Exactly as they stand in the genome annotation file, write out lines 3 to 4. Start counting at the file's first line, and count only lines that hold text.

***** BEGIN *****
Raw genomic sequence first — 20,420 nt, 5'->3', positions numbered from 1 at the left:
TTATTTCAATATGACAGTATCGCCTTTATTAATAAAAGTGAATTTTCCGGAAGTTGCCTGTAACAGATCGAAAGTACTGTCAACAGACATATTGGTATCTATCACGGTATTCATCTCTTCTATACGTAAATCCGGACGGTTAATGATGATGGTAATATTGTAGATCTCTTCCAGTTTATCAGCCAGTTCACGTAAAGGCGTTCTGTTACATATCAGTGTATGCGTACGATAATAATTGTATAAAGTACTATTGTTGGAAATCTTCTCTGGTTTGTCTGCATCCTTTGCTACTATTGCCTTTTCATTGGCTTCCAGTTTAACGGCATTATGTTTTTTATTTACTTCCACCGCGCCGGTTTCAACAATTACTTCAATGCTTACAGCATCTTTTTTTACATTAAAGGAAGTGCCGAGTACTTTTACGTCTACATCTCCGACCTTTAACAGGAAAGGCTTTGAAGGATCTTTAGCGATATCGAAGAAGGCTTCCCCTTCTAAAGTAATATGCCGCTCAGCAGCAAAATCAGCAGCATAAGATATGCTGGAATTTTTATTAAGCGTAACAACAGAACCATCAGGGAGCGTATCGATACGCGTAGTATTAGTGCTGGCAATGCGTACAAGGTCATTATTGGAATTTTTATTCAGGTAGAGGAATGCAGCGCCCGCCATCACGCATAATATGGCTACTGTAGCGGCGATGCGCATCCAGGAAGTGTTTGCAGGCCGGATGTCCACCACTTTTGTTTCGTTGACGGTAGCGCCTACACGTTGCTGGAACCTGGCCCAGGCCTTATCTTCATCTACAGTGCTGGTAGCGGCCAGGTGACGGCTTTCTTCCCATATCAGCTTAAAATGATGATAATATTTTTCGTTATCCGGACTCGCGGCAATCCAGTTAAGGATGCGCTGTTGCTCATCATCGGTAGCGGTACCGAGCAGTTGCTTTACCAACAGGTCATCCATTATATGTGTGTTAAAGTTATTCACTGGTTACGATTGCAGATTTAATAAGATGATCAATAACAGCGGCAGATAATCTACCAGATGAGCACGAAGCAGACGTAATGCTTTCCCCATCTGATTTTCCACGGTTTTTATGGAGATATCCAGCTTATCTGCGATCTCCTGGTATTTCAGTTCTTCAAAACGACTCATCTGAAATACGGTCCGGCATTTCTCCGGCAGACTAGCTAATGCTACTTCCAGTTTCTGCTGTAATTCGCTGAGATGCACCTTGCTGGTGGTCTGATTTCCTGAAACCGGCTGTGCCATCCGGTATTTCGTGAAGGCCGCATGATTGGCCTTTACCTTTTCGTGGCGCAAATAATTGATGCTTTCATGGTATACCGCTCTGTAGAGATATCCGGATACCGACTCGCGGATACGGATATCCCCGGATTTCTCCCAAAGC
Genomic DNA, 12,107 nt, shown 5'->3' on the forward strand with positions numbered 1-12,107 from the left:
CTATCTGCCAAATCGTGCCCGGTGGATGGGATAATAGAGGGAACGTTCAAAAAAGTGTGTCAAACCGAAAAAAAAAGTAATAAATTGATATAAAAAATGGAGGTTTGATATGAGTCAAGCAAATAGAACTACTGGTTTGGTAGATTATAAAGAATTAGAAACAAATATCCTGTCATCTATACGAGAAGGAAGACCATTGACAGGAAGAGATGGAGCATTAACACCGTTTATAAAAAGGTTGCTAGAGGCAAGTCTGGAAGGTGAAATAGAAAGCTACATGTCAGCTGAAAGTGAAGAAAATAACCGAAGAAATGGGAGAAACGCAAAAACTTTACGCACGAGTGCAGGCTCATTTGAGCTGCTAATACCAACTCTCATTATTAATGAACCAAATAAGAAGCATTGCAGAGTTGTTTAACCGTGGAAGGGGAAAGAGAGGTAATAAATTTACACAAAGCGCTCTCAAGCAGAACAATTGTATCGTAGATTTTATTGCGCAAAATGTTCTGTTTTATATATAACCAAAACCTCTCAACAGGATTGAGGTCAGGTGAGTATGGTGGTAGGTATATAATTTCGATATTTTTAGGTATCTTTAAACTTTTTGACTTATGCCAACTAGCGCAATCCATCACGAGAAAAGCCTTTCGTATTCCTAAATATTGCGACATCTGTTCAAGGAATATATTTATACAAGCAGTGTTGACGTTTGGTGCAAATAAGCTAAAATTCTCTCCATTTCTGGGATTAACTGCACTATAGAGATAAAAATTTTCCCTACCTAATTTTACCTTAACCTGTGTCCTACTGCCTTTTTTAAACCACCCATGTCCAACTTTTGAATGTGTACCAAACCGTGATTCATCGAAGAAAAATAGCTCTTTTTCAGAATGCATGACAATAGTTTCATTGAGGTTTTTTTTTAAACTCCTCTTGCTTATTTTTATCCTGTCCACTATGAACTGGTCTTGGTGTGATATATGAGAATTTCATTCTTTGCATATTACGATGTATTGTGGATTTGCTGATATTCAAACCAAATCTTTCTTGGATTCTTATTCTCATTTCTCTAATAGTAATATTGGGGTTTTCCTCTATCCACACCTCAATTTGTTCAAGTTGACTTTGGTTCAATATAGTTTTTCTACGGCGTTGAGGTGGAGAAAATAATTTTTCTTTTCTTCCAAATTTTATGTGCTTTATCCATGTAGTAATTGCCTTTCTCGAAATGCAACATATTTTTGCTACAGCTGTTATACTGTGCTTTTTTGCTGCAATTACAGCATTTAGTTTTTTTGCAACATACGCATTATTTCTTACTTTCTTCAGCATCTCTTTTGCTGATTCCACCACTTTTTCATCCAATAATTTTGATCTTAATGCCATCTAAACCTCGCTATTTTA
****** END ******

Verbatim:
Genomic DNA, 12,107 nt, shown 5'->3' on the forward strand with positions numbered 1-12,107 from the left:
CTATCTGCCAAATCGTGCCCGGTGGATGGGATAATAGAGGGAACGTTCAAAAAAGTGTGTCAAACCGAAAAAAAAAGTAATAAATTGATATAAAAAATGGAGGTTTGATATGAGTCAAGCAAATAGAACTACTGGTTTGGTAGATTATAAAGAATTAGAAACAAATATCCTGTCATCTATACGAGAAGGAAGACCATTGACAGGAAGAGATGGAGCATTAACACCGTTTATAAAAAGGTTGCTAGAGGCAAGTCTGGAAGGTGAAATAGAAAGCTACATGTCAGCTGAAAGTGAAGAAAATAACCGAAGAAATGGGAGAAACGCAAAAACTTTACGCACGAGTGCAGGCTCATTTGAGCTGCTAATACCAACTCTCATTATTAATGAACCAAATAAGAAGCATTGCAGAGTTGTTTAACCGTGGAAGGGGAAAGAGAGGTAATAAATTTACACAAAGCGCTCTCAAGCAGAACAATTGTATCGTAGATTTTATTGCGCAAAATGTTCTGTTTTATATATAACCAAAACCTCTCAACAGGATTGAGGTCAGGTGAGTATGGTGGTAGGTATATAATTTCGATATTTTTAGGTATCTTTAAACTTTTTGACTTATGCCAACTAGCGCAATCCATCACGAGAAAAGCCTTTCGTATTCCTAAATATTGCGACATCTGTTCAAGGAATATATTTATACAAGCAGTGTTGACGTTTGGTGCAAATAAGCTAAAATTCTCTCCATTTCTGGGATTAACTGCACTATAGAGATAAAAATTTTCCCTACCTAATTTTACCTTAACCTGTGTCCTACTGCCTTTTTTAAACCACCCATGTCCAACTTTTGAATGTGTACCAAACCGTGATTCATCGAAGAAAAATAGCTCTTTTTCAGAATGCATGACAATAGTTTCATTGAGGTTTTTTTTTAAACTCCTCTTGCTTATTTTTATCCTGTCCACTATGAACTGGTCTTGGTGTGATATATGAGAATTTCATTCTTTGCATATTACGATGTATTGTGGATTTGCTGATATTCAAACCAAATCTTTCTTGGATTCTTATTCTCATTTCTCTAATAGTAATATTGGGGTTTTCCTCTATCCACACCTCAATTTGTTCAAGTTGACTTTGGTTCAATATAGTTTTTCTACGGCGTTGAGGTGGAGAAAATAATTTTTCTTTTCTTCCAAATTTTATGTGCTTTATCCATGTAGTAATTGCCTTTCTCGAAATGCAACATATTTTTGCTACAGCTGTTATACTGTGCTTTTTTGCTGCAATTACAGCATTTAGTTTTTTTGCAACATACGCATTATTTCTTACTTTCTTCAGCATCTCTTTTGCTGATTCCACCACTTTTTCATCCAATAATTTTGATCTTAATGCCATCTAAACCTCGCTATTTTA